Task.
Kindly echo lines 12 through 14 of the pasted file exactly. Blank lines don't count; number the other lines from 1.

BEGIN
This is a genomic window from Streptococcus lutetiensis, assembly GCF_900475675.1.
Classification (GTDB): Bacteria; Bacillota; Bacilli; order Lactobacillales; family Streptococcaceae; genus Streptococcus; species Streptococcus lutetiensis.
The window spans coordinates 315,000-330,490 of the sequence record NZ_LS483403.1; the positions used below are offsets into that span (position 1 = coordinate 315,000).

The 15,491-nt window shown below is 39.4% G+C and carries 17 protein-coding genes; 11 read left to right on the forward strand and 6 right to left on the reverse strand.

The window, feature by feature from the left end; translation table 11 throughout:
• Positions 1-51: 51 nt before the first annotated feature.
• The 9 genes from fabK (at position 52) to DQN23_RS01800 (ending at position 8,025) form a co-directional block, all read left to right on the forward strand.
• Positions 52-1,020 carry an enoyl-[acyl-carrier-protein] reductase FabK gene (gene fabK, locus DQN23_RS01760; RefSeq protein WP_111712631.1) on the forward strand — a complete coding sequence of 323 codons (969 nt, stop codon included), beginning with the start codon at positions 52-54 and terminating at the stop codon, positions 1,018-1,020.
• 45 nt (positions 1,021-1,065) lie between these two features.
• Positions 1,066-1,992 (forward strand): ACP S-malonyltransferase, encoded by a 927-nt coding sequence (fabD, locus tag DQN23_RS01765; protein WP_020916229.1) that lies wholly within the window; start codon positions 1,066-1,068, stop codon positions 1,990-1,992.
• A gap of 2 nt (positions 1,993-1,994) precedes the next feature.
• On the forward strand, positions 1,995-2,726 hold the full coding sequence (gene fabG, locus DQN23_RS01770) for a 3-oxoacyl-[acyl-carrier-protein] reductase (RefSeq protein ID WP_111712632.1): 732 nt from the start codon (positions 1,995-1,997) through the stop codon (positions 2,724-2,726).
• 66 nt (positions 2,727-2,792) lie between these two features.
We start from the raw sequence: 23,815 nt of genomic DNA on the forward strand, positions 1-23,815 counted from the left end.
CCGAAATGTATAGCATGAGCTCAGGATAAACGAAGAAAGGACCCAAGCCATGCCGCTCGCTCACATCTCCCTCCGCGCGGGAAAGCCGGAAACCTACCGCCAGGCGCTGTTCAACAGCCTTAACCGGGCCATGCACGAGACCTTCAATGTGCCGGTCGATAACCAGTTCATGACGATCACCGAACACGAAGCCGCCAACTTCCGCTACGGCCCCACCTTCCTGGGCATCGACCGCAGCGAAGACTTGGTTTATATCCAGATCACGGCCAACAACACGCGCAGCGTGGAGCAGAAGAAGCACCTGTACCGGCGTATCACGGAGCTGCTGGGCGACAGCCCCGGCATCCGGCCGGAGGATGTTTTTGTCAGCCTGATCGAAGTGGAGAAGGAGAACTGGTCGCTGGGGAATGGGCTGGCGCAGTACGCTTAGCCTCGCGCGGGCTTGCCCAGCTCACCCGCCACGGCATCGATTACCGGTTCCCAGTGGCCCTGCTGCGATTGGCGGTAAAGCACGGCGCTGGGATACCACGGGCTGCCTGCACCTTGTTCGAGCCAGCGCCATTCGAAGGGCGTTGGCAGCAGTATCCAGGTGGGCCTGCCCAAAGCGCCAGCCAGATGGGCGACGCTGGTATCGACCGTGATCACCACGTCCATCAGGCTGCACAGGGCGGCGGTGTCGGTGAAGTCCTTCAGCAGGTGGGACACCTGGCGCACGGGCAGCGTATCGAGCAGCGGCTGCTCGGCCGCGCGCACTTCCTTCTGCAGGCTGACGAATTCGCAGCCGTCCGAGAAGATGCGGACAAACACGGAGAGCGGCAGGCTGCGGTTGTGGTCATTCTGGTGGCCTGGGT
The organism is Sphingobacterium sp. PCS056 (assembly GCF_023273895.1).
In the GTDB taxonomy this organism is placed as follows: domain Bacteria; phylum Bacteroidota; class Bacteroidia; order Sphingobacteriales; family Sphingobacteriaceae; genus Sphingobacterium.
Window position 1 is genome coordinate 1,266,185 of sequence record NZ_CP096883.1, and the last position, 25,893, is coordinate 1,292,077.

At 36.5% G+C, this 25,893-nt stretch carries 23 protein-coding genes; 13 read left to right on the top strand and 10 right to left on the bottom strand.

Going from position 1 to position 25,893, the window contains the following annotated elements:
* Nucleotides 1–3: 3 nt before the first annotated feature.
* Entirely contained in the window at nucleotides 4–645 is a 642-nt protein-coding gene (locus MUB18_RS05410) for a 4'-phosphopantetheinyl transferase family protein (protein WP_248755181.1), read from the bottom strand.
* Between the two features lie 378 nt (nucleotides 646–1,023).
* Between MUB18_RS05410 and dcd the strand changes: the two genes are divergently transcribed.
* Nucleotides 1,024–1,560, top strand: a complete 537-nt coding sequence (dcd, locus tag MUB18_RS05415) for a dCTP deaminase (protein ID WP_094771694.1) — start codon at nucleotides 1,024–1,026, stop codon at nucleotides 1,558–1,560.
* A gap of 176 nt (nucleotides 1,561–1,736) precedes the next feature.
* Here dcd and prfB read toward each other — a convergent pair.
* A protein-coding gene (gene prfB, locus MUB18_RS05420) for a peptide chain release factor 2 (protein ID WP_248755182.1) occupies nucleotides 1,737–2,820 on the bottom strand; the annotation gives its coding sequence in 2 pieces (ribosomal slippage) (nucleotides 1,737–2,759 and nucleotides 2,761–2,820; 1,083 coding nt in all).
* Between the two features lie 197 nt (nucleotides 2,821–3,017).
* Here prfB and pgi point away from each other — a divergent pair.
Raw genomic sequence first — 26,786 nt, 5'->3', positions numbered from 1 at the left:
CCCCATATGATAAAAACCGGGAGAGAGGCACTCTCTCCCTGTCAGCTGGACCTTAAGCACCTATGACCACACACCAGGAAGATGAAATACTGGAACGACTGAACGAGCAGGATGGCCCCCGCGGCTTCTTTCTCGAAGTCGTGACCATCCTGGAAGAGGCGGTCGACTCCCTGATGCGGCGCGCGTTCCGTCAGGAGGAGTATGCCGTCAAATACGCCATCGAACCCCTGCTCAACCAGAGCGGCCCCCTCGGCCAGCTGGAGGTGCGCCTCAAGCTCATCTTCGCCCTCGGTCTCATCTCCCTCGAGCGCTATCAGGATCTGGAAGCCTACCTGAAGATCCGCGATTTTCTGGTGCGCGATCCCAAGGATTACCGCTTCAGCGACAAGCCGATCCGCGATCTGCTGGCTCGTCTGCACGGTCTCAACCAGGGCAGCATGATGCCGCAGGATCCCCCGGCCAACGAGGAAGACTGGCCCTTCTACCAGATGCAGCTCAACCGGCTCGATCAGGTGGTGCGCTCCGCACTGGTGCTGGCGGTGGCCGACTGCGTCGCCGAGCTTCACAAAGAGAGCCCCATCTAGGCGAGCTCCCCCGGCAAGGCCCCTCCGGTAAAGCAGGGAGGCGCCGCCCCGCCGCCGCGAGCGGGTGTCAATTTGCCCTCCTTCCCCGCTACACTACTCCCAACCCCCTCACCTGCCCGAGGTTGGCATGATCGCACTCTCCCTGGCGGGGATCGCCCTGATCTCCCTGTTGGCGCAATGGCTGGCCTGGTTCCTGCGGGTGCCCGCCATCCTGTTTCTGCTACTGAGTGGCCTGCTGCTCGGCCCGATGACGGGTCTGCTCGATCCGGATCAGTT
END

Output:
• On the forward strand, positions 1,995-2,726 hold the full coding sequence (gene fabG, locus DQN23_RS01770) for a 3-oxoacyl-[acyl-carrier-protein] reductase (RefSeq protein ID WP_111712632.1): 732 nt from the start codon (positions 1,995-1,997) through the stop codon (positions 2,724-2,726).
• 66 nt (positions 2,727-2,792) lie between these two features.
We start from the raw sequence: 23,815 nt of genomic DNA on the forward strand, positions 1-23,815 counted from the left end.